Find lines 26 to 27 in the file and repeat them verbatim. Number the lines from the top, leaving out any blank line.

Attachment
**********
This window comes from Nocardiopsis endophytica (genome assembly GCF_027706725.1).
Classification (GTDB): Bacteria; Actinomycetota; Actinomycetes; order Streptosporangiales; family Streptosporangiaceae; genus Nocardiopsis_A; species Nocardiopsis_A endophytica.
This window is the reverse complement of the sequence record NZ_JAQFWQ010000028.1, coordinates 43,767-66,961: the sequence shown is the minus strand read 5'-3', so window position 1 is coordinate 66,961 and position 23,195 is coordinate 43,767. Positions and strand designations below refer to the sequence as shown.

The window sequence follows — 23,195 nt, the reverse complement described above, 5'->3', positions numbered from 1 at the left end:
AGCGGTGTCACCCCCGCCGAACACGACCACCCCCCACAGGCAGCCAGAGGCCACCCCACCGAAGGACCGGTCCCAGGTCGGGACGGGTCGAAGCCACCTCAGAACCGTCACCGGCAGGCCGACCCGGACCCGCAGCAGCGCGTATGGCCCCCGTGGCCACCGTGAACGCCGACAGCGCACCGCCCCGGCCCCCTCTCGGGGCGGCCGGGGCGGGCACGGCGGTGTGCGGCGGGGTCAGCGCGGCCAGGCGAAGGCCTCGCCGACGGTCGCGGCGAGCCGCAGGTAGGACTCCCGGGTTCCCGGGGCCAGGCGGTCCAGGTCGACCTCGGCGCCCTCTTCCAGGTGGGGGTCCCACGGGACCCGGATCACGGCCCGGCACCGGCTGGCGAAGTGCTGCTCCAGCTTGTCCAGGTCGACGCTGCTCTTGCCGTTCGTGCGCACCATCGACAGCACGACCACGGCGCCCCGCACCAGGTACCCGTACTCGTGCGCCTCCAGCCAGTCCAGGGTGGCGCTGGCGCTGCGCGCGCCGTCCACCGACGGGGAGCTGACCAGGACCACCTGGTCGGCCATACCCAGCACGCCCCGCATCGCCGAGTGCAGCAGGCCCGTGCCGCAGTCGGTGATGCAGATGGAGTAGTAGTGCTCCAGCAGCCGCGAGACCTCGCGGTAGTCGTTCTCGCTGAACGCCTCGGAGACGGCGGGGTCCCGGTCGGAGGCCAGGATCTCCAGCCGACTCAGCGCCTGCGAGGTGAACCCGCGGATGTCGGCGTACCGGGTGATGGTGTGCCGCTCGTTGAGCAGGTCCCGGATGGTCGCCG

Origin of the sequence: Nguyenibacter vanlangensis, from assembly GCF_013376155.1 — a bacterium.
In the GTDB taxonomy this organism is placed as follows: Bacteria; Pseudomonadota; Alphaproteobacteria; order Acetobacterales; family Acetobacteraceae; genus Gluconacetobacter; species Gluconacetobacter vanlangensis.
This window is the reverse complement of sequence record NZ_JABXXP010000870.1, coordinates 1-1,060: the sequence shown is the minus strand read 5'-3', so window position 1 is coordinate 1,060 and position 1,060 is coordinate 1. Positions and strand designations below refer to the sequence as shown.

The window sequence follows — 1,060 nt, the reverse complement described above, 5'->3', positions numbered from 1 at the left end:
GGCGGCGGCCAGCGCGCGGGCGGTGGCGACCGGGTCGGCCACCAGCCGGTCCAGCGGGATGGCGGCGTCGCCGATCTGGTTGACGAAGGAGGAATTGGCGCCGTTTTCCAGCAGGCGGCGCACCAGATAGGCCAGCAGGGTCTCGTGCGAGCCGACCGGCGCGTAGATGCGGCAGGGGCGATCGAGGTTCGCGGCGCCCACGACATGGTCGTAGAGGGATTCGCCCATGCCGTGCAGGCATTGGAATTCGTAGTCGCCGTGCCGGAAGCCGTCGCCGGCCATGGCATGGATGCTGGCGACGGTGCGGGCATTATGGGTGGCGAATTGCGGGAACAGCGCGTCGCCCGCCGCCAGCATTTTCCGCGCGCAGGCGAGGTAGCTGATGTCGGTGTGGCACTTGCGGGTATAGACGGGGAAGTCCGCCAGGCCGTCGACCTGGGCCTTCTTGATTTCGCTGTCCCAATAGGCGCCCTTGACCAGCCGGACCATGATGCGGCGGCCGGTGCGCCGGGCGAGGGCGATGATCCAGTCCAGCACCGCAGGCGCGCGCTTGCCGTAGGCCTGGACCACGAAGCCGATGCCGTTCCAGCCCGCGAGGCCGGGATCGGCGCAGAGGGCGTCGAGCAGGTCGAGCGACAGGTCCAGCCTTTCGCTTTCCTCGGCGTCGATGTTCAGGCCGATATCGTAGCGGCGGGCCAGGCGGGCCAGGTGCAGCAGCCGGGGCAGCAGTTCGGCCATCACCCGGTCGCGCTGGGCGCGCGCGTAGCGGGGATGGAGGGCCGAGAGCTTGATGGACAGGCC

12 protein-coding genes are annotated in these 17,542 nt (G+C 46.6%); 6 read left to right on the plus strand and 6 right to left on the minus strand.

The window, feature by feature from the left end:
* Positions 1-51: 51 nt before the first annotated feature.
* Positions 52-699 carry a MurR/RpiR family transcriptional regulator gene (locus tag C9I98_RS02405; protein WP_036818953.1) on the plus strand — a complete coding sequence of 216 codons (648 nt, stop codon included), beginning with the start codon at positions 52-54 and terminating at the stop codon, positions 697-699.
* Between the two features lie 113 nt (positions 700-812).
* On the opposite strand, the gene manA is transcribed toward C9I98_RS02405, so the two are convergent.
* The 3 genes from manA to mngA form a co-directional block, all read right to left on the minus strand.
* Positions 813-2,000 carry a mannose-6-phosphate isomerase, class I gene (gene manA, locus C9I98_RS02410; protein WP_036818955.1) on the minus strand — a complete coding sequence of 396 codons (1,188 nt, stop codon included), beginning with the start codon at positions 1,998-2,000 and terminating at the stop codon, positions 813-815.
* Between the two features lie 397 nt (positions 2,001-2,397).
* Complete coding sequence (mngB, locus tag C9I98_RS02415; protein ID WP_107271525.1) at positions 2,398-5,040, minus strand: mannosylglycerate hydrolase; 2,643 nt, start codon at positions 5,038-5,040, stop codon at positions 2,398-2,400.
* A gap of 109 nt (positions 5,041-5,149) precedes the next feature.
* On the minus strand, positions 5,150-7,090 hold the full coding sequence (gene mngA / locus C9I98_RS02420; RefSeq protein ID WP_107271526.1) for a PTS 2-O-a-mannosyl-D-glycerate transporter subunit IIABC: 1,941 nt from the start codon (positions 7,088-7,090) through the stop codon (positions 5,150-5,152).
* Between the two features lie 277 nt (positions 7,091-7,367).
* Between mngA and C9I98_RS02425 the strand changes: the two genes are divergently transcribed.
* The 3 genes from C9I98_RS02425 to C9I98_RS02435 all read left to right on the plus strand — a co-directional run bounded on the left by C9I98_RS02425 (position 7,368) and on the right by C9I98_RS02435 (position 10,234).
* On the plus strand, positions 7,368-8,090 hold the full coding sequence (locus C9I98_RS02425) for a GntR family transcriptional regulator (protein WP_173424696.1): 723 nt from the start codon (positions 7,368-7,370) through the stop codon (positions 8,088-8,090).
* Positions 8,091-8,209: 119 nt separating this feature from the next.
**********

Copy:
* On the plus strand, positions 7,368-8,090 hold the full coding sequence (locus C9I98_RS02425) for a GntR family transcriptional regulator (protein WP_173424696.1): 723 nt from the start codon (positions 7,368-7,370) through the stop codon (positions 8,088-8,090).
* Positions 8,091-8,209: 119 nt separating this feature from the next.